The cherry helmet on the right with the block lettering spelling out “Temple” is a throwback look Temple has worn in more recent years, and it will be nice to see that old look stay in the uniform rotation for Temple moving forward if this tease is any indication. The newer look would be the white helmet on the left, with a scripted “Temple” on the side in cherry. That appears to be a brand new look for Temple, and it doesn’t look too bad either.
A graphic previously shown off could also indicate a look at the color schemes for Temple’s football uniforms from Under Armor this season, including an all-black and all-gray combination.
As far as current uniform trends go, Temple is hitting on all of them; alternate black, alternate gray, and a color-coordinated helmets to go with each, including the white alternate helmet. We’ll have to wait and see just what these new uniforms look like next week, but there is no shortage of uniform swag on Broad Street for Temple.
It is worth a quick reminder that sometimes coaches have helmet designs that don’t ever see the light of day. That’s partly because they could be prototypes and ideas from a design team that never get chosen, or simply sit there just to look cool when high school recruits work their way through the football facilities.
When it comes to Temple though, the best helmets still include the Temple “T” logo for my money.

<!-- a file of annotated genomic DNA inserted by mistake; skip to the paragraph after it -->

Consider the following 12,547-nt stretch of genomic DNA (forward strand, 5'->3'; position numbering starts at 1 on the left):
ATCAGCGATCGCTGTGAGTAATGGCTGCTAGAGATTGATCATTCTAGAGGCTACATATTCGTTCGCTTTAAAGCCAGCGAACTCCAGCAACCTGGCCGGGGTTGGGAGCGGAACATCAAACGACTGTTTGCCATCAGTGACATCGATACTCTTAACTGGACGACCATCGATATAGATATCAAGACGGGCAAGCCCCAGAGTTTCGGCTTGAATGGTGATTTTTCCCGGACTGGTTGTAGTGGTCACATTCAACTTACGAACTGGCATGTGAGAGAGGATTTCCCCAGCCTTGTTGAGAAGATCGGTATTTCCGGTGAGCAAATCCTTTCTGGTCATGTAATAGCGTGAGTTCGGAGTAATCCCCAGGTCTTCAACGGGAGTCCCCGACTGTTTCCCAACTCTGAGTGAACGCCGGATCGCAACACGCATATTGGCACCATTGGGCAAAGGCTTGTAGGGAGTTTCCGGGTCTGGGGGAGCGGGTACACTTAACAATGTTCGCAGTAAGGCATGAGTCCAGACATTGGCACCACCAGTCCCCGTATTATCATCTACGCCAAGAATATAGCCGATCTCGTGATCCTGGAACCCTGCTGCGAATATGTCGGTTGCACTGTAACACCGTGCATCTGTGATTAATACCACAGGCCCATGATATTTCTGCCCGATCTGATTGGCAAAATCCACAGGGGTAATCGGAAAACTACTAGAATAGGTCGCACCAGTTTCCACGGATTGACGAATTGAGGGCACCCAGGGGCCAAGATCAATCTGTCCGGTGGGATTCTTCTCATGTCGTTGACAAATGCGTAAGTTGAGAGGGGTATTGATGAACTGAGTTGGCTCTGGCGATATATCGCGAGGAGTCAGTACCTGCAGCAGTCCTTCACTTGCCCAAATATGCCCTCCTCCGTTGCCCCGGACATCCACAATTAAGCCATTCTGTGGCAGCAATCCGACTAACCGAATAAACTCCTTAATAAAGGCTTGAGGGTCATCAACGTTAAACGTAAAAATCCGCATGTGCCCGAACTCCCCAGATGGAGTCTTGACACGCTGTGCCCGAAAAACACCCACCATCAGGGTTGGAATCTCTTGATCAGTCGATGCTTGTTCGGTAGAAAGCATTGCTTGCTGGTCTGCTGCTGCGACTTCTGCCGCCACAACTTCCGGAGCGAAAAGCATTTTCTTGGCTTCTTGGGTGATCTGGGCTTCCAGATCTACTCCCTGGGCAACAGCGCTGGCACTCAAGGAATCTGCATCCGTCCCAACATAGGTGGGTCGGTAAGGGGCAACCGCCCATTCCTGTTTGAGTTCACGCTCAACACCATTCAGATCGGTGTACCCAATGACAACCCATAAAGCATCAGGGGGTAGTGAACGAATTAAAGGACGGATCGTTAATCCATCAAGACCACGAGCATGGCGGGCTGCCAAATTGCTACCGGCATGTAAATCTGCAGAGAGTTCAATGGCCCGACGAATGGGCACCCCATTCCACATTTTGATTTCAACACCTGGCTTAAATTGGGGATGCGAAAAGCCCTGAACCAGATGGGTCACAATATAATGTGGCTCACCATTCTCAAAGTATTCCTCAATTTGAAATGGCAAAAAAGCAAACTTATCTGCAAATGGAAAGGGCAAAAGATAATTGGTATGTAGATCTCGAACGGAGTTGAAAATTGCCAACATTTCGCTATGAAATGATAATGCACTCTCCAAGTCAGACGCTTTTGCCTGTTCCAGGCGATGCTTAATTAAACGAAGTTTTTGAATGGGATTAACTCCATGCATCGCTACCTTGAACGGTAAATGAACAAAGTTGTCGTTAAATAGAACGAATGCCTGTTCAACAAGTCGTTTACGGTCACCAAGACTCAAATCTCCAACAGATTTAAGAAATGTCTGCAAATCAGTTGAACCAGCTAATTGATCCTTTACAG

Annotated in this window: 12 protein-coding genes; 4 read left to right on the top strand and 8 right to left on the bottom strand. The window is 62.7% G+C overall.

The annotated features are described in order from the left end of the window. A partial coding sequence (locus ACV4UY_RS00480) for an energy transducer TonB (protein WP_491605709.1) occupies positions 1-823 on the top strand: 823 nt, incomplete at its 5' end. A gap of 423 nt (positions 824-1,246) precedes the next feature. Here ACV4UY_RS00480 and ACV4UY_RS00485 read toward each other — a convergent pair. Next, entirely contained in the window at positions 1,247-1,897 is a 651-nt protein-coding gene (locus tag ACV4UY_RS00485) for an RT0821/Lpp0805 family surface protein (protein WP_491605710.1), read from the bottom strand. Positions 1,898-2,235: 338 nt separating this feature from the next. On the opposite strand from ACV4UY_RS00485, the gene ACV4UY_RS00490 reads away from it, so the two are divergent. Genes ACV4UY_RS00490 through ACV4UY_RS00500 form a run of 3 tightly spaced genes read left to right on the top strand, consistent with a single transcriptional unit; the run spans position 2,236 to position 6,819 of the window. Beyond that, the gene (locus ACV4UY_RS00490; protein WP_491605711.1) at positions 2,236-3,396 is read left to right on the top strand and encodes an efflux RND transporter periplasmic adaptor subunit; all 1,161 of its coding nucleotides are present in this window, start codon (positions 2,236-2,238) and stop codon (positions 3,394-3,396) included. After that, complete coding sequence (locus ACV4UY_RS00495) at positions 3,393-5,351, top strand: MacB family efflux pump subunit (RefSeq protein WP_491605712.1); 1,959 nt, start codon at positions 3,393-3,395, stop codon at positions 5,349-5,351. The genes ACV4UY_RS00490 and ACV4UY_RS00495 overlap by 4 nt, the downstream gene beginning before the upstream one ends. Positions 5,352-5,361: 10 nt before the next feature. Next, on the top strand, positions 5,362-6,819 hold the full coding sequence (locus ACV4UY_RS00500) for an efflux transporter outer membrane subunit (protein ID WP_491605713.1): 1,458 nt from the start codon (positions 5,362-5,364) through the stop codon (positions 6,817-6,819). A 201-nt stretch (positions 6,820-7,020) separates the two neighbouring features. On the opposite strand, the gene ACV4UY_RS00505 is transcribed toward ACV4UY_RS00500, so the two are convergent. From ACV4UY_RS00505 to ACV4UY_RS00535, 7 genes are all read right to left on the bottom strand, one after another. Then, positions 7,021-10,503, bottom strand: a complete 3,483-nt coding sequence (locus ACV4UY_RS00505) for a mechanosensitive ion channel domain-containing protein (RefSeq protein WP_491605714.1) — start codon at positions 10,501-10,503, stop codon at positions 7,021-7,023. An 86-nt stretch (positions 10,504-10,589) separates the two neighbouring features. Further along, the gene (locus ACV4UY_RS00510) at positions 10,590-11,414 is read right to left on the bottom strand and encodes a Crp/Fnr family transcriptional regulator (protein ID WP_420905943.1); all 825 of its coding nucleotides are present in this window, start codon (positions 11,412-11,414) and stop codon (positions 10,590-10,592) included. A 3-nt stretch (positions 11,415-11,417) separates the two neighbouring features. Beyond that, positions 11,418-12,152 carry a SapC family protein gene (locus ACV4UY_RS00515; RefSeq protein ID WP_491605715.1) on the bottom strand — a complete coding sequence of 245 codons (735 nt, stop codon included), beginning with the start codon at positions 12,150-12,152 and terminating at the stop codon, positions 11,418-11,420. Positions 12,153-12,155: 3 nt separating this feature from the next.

A stadium proposal for Temple University will not be filed this June, putting the future of a potential on-campus football home for the Owls on the sidelines for a little bit longer.
According to a report from The Temple News, the proposal for the on-campus athletic venue did not achieve its goal of obtaining enough support from the surrounding community in order to move forward with the plan. This was likely to be expected after the stadium plans stalled during a city council meeting earlier this year. This occurred shortly after protestors interrupted a town hall meeting about the project the previous week.
“We’re not there yet,” Temple Vice President of Public Affairs Bill Bergman said in the report. “We continue to work with neighbors, talk to neighbors. We’re really looking at what we need to do this summer.”
The stadium has failed to generate the kind of community support Temple was hoping to have as concerns about what the stadium will do to the community have been heated. Residents do not seem to have the positive vibes about a stadium that will play home to Temple football that the university officials have envisioned. To some, the construction of a football stadium that would also host other events seems like wasteful spending with resources that could be used in other ways.